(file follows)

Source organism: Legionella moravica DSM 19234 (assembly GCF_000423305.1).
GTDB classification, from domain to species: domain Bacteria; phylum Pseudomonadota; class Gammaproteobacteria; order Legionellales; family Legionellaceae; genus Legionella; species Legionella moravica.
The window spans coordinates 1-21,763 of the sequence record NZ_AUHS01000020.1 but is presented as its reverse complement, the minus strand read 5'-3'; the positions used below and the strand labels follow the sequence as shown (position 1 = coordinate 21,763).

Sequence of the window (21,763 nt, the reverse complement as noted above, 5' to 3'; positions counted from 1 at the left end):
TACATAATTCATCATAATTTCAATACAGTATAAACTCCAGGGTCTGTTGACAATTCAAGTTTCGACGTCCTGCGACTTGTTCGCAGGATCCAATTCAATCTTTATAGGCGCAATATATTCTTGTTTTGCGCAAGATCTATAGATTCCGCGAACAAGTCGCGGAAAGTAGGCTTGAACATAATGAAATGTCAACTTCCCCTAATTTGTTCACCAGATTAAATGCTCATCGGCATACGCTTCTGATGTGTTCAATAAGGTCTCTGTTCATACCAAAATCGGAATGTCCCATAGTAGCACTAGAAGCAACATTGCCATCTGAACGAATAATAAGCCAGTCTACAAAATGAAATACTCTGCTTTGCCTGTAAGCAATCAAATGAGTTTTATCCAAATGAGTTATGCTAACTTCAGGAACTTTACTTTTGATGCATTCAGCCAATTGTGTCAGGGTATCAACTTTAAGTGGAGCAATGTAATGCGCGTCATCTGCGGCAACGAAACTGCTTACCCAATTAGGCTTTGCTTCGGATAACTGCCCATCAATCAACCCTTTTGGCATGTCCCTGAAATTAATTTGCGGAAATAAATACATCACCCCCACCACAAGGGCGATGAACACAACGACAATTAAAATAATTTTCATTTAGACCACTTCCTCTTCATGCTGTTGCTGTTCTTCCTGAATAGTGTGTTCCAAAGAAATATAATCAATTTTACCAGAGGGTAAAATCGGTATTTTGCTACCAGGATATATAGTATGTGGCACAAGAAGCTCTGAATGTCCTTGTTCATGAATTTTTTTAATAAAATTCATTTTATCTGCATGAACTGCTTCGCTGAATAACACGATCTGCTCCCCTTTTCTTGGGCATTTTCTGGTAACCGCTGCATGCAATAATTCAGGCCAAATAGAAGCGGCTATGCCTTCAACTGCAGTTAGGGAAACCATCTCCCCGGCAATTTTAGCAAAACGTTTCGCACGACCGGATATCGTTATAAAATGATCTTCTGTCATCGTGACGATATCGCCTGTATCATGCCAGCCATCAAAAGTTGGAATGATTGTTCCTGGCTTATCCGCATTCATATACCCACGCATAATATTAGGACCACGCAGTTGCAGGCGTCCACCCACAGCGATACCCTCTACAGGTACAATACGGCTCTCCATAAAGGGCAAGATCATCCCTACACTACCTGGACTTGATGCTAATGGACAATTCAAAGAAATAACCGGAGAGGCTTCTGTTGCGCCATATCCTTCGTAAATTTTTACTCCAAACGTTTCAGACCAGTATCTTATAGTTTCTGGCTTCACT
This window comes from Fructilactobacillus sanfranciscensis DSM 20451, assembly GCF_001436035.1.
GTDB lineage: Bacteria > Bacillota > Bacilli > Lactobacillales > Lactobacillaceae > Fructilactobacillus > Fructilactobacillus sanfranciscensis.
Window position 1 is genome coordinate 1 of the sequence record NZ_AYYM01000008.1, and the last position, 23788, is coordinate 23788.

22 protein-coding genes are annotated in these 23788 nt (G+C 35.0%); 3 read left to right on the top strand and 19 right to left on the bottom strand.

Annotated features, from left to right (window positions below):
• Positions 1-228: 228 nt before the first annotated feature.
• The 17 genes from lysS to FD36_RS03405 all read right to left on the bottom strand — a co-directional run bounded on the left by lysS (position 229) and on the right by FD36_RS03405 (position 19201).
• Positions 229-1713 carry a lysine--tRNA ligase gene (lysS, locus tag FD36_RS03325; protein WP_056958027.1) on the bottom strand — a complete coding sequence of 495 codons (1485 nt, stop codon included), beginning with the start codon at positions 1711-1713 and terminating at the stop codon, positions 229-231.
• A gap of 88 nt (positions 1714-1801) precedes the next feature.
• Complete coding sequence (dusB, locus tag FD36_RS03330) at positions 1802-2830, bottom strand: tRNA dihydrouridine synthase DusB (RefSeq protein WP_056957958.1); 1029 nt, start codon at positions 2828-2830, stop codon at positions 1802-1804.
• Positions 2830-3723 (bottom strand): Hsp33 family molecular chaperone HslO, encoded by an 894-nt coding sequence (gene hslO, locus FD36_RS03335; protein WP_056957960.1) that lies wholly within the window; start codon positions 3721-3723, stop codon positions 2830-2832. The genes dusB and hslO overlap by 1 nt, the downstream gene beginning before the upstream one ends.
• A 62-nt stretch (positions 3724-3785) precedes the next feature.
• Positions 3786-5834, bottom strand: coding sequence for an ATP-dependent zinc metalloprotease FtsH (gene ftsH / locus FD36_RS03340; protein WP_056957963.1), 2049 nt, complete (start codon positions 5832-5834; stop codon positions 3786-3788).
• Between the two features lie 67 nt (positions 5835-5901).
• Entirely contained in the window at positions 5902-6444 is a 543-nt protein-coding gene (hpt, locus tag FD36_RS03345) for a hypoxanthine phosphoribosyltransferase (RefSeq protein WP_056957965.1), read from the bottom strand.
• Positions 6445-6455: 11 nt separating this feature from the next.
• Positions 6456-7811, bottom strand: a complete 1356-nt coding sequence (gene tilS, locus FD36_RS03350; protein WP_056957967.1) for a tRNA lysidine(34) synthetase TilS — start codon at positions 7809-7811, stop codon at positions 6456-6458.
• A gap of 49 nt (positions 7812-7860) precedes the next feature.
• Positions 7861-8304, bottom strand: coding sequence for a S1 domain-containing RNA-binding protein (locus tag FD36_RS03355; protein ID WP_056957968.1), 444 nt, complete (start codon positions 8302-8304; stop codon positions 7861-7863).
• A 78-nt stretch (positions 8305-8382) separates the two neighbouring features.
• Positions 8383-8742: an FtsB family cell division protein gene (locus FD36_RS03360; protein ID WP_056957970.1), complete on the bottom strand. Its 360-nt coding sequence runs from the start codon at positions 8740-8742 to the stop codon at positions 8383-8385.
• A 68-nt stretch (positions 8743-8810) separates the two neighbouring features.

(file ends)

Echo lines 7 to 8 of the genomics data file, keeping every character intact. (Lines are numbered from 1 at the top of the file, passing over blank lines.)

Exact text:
GTDB lineage: Bacteria > Bacillota > Bacilli > Lactobacillales > Lactobacillaceae > Fructilactobacillus > Fructilactobacillus sanfranciscensis.
Window position 1 is genome coordinate 1 of the sequence record NZ_AYYM01000008.1, and the last position, 23788, is coordinate 23788.